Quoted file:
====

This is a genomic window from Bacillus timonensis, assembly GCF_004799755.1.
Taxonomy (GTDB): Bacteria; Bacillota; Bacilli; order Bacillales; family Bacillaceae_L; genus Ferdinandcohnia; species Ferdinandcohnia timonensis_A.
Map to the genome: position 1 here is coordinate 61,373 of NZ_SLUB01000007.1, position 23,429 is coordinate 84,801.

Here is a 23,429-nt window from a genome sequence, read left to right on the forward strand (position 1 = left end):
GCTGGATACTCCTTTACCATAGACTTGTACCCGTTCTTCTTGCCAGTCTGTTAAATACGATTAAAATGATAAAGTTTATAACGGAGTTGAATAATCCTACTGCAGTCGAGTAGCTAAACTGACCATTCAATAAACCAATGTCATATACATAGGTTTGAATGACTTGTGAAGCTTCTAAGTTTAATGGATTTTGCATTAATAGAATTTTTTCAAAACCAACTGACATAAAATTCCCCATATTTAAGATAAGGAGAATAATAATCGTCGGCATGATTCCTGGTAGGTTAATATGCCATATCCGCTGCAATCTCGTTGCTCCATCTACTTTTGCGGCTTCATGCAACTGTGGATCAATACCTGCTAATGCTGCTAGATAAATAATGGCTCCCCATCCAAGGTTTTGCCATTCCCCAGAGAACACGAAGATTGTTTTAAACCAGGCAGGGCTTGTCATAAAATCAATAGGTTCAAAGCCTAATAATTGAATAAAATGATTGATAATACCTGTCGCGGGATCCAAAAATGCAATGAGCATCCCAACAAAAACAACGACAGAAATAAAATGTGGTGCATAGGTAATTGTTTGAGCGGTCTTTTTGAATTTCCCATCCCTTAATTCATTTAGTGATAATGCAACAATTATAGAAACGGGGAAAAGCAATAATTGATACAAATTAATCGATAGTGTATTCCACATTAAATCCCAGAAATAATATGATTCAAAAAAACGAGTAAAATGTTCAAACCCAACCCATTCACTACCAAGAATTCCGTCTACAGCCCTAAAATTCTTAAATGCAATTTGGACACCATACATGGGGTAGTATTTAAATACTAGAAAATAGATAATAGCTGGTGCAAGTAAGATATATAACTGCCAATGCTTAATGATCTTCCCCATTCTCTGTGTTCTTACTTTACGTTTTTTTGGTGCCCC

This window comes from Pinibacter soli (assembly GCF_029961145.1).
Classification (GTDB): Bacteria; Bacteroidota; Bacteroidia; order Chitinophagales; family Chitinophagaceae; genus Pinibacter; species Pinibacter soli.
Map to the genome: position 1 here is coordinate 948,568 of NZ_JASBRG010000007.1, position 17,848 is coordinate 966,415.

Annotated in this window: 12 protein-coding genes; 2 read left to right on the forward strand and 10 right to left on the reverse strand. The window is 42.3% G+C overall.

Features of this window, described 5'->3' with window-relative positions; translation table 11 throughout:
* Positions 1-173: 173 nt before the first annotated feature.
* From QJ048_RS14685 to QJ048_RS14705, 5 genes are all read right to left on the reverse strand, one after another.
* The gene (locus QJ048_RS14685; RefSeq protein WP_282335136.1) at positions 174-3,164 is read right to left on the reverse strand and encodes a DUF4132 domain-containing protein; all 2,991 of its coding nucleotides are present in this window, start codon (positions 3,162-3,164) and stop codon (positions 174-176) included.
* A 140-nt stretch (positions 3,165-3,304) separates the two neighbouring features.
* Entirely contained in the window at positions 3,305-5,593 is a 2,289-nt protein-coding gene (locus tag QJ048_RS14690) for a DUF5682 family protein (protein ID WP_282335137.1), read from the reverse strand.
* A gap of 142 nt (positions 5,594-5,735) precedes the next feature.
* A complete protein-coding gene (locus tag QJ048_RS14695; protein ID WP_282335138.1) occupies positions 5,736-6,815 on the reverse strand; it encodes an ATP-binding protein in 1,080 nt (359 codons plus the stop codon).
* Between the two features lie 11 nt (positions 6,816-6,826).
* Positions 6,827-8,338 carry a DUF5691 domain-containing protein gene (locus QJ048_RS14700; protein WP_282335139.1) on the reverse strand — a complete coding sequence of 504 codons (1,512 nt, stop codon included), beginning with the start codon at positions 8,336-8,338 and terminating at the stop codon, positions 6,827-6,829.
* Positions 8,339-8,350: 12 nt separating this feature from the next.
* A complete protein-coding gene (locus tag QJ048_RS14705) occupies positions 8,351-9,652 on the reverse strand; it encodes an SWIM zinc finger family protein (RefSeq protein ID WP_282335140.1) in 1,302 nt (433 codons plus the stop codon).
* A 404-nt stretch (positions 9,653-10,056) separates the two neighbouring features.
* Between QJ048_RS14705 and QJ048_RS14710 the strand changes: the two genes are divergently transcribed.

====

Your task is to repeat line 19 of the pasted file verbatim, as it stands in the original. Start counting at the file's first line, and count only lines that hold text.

* Positions 6,827-8,338 carry a DUF5691 domain-containing protein gene (locus QJ048_RS14700; protein WP_282335139.1) on the reverse strand — a complete coding sequence of 504 codons (1,512 nt, stop codon included), beginning with the start codon at positions 8,336-8,338 and terminating at the stop codon, positions 6,827-6,829.